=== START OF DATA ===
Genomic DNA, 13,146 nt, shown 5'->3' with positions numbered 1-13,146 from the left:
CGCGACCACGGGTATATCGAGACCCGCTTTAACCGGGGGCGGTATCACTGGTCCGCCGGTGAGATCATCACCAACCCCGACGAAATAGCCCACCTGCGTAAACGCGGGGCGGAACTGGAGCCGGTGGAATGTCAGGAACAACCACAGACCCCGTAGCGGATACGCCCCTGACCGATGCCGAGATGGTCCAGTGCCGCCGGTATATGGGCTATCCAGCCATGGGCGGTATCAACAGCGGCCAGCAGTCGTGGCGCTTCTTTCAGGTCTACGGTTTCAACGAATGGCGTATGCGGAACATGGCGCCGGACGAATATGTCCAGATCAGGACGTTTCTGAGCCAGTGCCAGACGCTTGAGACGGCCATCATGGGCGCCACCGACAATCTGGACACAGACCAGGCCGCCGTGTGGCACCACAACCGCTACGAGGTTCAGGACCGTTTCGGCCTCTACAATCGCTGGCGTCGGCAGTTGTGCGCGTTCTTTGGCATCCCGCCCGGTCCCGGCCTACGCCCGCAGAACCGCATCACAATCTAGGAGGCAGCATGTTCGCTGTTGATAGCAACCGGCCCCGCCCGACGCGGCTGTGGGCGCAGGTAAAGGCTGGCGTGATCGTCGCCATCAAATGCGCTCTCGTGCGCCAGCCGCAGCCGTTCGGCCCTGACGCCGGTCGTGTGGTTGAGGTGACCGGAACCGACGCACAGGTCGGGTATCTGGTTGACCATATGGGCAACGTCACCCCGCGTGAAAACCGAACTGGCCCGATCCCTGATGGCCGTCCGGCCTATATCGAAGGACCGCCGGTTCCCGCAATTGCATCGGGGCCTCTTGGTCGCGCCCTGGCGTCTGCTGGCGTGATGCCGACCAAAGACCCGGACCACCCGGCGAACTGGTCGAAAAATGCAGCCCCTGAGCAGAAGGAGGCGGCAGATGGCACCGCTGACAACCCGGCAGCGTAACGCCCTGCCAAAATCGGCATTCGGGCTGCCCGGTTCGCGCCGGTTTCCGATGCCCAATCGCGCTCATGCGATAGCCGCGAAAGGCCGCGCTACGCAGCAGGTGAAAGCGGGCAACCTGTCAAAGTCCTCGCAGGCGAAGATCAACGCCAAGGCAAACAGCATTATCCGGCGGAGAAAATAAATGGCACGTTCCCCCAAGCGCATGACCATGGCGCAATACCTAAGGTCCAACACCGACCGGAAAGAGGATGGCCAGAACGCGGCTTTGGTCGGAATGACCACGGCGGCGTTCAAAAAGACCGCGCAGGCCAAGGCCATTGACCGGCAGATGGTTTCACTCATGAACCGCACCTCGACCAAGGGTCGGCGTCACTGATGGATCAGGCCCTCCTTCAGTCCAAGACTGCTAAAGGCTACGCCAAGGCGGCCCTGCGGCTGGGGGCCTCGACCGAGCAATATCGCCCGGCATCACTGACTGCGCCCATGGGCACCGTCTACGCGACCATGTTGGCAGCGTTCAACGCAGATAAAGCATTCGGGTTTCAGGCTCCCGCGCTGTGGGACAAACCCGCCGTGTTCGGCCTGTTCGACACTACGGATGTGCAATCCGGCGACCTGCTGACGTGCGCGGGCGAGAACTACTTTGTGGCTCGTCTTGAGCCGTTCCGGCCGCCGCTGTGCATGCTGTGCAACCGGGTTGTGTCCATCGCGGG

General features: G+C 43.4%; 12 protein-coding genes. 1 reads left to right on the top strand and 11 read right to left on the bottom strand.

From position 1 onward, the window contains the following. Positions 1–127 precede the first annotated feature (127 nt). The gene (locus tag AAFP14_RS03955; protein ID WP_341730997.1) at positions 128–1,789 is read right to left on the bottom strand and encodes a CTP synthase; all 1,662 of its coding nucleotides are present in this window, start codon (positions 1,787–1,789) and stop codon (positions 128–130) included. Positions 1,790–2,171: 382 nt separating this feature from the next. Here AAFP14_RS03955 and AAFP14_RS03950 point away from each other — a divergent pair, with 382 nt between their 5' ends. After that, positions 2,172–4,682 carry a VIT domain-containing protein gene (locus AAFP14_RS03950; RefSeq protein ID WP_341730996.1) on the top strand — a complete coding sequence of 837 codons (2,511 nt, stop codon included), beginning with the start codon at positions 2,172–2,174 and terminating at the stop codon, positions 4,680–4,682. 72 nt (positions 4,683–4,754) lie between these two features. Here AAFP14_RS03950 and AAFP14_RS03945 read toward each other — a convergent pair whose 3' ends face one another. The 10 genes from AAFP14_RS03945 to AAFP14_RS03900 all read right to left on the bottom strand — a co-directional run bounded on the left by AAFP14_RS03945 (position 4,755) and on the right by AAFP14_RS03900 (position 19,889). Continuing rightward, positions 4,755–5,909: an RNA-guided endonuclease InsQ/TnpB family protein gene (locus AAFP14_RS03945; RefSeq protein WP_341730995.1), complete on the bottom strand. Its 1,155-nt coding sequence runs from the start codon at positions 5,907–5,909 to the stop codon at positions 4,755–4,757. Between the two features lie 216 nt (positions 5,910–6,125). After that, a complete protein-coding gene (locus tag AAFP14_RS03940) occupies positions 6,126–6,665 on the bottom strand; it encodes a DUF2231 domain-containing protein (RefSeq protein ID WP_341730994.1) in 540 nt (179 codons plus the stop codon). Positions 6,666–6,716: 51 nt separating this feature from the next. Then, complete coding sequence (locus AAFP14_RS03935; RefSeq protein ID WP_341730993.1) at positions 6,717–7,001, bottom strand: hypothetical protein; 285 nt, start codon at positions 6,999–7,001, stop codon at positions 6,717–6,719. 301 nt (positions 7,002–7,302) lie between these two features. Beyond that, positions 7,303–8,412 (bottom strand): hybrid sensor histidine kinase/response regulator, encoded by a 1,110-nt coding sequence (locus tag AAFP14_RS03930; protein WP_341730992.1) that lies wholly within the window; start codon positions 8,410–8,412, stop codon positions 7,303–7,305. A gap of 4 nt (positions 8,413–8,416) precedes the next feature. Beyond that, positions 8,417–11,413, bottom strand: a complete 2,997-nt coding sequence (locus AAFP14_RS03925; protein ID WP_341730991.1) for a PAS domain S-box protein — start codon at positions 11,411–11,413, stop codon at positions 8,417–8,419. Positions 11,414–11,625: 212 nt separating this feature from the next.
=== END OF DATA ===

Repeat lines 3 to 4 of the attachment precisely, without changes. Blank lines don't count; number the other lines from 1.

General features: G+C 43.4%; 12 protein-coding genes. 1 reads left to right on the top strand and 11 read right to left on the bottom strand.

From position 1 onward, the window contains the following. Positions 1–127 precede the first annotated feature (127 nt). The gene (locus tag AAFP14_RS03955; protein ID WP_341730997.1) at positions 128–1,789 is read right to left on the bottom strand and encodes a CTP synthase; all 1,662 of its coding nucleotides are present in this window, start codon (positions 1,787–1,789) and stop codon (positions 128–130) included. Positions 1,790–2,171: 382 nt separating this feature from the next. Here AAFP14_RS03955 and AAFP14_RS03950 point away from each other — a divergent pair, with 382 nt between their 5' ends. After that, positions 2,172–4,682 carry a VIT domain-containing protein gene (locus AAFP14_RS03950; RefSeq protein ID WP_341730996.1) on the top strand — a complete coding sequence of 837 codons (2,511 nt, stop codon included), beginning with the start codon at positions 2,172–2,174 and terminating at the stop codon, positions 4,680–4,682. 72 nt (positions 4,683–4,754) lie between these two features. Here AAFP14_RS03950 and AAFP14_RS03945 read toward each other — a convergent pair whose 3' ends face one another. The 10 genes from AAFP14_RS03945 to AAFP14_RS03900 all read right to left on the bottom strand — a co-directional run bounded on the left by AAFP14_RS03945 (position 4,755) and on the right by AAFP14_RS03900 (position 19,889). Continuing rightward, positions 4,755–5,909: an RNA-guided endonuclease InsQ/TnpB family protein gene (locus AAFP14_RS03945; RefSeq protein WP_341730995.1), complete on the bottom strand. Its 1,155-nt coding sequence runs from the start codon at positions 5,907–5,909 to the stop codon at positions 4,755–4,757. Between the two features lie 216 nt (positions 5,910–6,125). After that, a complete protein-coding gene (locus tag AAFP14_RS03940) occupies positions 6,126–6,665 on the bottom strand; it encodes a DUF2231 domain-containing protein (RefSeq protein ID WP_341730994.1) in 540 nt (179 codons plus the stop codon). Positions 6,666–6,716: 51 nt separating this feature from the next. Then, complete coding sequence (locus AAFP14_RS03935; RefSeq protein ID WP_341730993.1) at positions 6,717–7,001, bottom strand: hypothetical protein; 285 nt, start codon at positions 6,999–7,001, stop codon at positions 6,717–6,719. 301 nt (positions 7,002–7,302) lie between these two features. Beyond that, positions 7,303–8,412 (bottom strand): hybrid sensor histidine kinase/response regulator, encoded by a 1,110-nt coding sequence (locus tag AAFP14_RS03930; protein WP_341730992.1) that lies wholly within the window; start codon positions 8,410–8,412, stop codon positions 7,303–7,305. A gap of 4 nt (positions 8,413–8,416) precedes the next feature. Beyond that, positions 8,417–11,413, bottom strand: a complete 2,997-nt coding sequence (locus AAFP14_RS03925; protein ID WP_341730991.1) for a PAS domain S-box protein — start codon at positions 11,411–11,413, stop codon at positions 8,417–8,419. Positions 11,414–11,625: 212 nt separating this feature from the next.